The following appeared as my Christmas column in the Barnsley Chronicle on 22nd December: In my last column before the holidays, I want to take the opportunity to wish everybody a very merry Christmas. It might come as no surprise to hear that this time of year is my favourite, and I’m sure I’m not the only one. It’s a chance to spend time with family, catch up with old friends, indulge in a few too many mince pies and a festive tipple, and generally be thankful for what we have. But whilst Christmas is a time of great cheer and celebration, it’s also a time for giving and considering others, and at this time of year it’s important to remember those who are less fortunate. And unfortunately, many people in our community simply don’t have friends, family or company to spend this festive season with. For instance, around 2500 people here in Barnsley suffer from loneliness, and at this time of year it’s even more difficult for them. And whilst the elderly are particularly at risk, loneliness really can affect anybody. Young and old, male and female, and so often those who we least expect. In fact, such is the problem across the UK that Office for National Statistics believes we are the loneliness capital of Europe. That’s a scary thought, not least because loneliness has such a profound impact on those suffering. It’s bad for our mental health, as you may expect, but research shows it also has such a damaging effect on our physical health, too. It’s something I’ve brought up in Parliament, where I praised the work of community groups like Age UK’s Barnsley Christmas friendship café in tackling loneliness, but it’s something we can all help with. So once again, I wish everyone a very happy Christmas – but let’s not forget about others in our community less fortunate than us whilst we’re at it. Have a chat to the stranger at the bus stop, invite an old friend over for a mince pie and a drink, and let’s make sure nobody in Barnsley has nobody at Christmas.
As a former teacher, I know how important class sizes can be to a child’s education. Yet class sizes in Barnsley’ schools are above the national average. This isn’t good enough, and the Government must outline what they plan to do to tackle oversized classes. This week I challenged the Education Secretary Justine Greening in the House of Commons on class sizes, and you can see my question here.
On Tuesday 12th December, I was delighted to welcome Acorn Brewery and introduce Barnsley Bitter as Parliament's guest ale this week - my neighbour Dan Jarvis and I did our best behind the bar!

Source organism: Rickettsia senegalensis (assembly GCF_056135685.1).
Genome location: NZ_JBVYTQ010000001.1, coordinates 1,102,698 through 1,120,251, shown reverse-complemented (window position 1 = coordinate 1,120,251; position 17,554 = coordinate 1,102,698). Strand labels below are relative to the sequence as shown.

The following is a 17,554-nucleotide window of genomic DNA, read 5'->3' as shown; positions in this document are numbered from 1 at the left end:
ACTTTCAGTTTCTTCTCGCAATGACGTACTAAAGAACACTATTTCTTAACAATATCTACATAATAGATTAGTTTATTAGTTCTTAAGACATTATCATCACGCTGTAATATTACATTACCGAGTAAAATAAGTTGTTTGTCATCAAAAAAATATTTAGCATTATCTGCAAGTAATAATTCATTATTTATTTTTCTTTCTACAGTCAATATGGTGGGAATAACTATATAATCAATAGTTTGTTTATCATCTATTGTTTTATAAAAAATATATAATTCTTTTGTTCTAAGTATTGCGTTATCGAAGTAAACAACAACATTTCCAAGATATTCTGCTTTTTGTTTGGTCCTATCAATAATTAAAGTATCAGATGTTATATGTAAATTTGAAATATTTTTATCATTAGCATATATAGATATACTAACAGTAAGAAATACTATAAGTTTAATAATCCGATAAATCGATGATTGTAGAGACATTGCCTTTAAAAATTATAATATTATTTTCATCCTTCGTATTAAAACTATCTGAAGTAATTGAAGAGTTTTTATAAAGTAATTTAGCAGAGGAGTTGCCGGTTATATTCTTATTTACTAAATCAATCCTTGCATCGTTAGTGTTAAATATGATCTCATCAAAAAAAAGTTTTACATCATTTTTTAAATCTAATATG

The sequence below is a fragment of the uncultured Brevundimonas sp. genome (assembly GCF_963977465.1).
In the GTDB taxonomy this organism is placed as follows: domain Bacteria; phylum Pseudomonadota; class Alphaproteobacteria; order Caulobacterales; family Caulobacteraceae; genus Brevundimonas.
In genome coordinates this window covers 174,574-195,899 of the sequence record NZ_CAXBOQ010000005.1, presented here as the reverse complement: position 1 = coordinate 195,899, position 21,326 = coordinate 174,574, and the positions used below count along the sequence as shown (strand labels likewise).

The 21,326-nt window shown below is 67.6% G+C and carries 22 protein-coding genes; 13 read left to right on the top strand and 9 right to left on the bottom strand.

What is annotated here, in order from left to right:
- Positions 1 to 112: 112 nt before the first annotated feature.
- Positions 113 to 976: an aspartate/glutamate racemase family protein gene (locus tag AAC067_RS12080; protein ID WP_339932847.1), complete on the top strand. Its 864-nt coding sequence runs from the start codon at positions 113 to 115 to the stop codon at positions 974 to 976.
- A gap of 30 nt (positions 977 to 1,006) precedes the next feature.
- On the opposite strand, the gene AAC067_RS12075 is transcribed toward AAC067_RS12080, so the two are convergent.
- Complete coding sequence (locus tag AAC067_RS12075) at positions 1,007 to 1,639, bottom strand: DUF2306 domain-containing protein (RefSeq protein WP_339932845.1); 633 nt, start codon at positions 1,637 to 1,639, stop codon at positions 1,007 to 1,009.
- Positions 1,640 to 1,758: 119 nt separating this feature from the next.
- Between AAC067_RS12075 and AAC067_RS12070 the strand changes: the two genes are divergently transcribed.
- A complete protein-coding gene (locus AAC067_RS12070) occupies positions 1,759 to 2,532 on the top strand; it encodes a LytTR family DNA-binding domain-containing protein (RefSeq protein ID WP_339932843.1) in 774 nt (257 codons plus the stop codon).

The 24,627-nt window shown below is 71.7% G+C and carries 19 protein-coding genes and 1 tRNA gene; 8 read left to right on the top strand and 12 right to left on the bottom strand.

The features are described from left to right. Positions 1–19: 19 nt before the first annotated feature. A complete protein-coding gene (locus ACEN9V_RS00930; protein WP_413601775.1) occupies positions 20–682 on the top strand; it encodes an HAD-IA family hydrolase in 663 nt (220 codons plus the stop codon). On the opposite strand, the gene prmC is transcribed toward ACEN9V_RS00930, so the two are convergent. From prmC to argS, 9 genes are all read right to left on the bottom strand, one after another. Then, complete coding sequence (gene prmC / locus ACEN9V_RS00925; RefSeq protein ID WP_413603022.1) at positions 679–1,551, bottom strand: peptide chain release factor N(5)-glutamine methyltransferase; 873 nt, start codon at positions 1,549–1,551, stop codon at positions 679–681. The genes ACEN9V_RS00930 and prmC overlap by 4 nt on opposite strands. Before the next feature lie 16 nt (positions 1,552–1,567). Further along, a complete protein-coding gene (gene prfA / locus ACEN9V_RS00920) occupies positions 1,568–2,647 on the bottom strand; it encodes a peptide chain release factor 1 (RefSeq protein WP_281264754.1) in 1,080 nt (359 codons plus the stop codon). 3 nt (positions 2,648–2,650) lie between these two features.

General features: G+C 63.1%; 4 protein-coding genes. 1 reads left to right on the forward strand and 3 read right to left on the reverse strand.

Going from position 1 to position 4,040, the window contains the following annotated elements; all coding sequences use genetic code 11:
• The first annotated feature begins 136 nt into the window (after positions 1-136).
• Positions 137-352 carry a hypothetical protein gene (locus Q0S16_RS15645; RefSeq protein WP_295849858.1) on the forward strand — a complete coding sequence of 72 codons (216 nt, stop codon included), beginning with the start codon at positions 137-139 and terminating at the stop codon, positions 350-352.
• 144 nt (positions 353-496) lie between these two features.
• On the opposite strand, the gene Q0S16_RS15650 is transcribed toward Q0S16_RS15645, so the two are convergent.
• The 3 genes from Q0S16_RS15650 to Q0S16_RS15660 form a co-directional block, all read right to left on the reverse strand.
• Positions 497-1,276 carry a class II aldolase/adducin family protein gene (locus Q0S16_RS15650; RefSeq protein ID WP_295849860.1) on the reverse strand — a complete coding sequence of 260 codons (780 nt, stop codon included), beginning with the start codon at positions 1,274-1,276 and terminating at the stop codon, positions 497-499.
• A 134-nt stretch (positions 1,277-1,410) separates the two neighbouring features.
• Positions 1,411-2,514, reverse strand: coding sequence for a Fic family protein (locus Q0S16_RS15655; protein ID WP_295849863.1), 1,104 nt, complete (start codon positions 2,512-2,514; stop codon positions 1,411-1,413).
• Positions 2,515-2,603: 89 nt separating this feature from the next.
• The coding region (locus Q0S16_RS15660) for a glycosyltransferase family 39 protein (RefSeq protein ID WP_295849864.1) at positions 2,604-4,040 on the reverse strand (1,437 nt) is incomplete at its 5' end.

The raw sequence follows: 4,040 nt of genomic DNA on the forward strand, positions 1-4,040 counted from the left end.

The following piece appeared in the Huffington Post on December 6th. On Tuesday, Labour MPs secured another parliamentary victory over the government, forcing them to release impact assessments on the roll out of Universal Credit. It is only weeks since the Opposition defeated the Tories on the general principle, with the Commons unanimously voting for a “pause and fix”. Unfortunately, the government has not honoured that vote as they were forced to do yesterday. Instead, they came forward with various, mostly welcome but inadequate, concessions under cover of the Budget. My constituents in Barnsley are unlikely to notice much difference – we had the Universal Credit imposed in full in July. But as an analysis has showed, there were some areas which were at least granted a delay while the slightly less punitive version of the Credit is developed. By strange coincidence, those areas include the parliamentary constituencies of the Work and Pensions Secretary David Gauke, Prime Minister Theresa May, de facto Deputy PM Damian Green, and former Work and Pensions Secretary Iain Duncan Smith. The move means that all three Work and Pensions Secretaries who designed and imposed the Universal Credit across much of the country will all see it delayed for their own seats, with concessions such as a lower waiting time implemented beforehand. These changes were quietly slipped out in DWP documents the day after last week’s Budget, with Gauke mumbling a few words about a revised schedule from the Despatch Box, and quietly publishing a document titled “Universal Credit Transition Rollout Schedule” on the DWP website, replacing a previous version. A number of documents have been swiftly deleted from the website since I raised this point in the Commons but comparing the new timetable to the previous rollout schedule, the Maidenhead, Ashford, Hemel Hempstead, Walthamstow and Redbridge Job Centres Plus will all now delay the roll out by three months. These cover the bulk of the constituencies of Maidenhead, Ashford, South West Hertfordshire and Chingford and Woodford Green. Only South Oxhey, a small, working class and generally Labour-voting area of David Gauke’s constituency will continue to have Universal Credit imposed on time. The other Job Centre Plus in the London Borough of Waltham Forest, which serves Labour seats rather than Iain Duncan Smith’s seat, will implement UC earlier. As MPs we have no say over the timetable. The government implemented the timetable using “commencement orders”, a type of legislation on which Parliament has no say. It is meant to be used simply to bring an Act in to force, rather than make controversial policy decisions. There can be little doubt that this timetable is a political decision – but ministers are able to put it into law at the stroke of a pen. It is the same pattern I have seen time and again since being elected as an MP in June. We are sent here to agree the law on behalf of our constituents, but instead Tory ministers have grabbed that power to themselves on everything from Brexit to tuition fees. So we have the situation that even while claiming everything is fine with the Universal Credit, top Tories have quietly delayed it in their own constituencies. So the very people who dreamt up the whole idea and then made such a mess of it are now putting off the consequences in their own seats. It’s one law for them, another for the rest of us. And it is not a law that they want made by Parliament. Despite – or more accurately because of – their failure to win a majority, they want to set their own rules. People in Barnsley have had Universal Credit imposed on them by this government in the face of warnings and protests. If the Tories want to pause and fix Universal Credit for themselves, they should do it for all of us.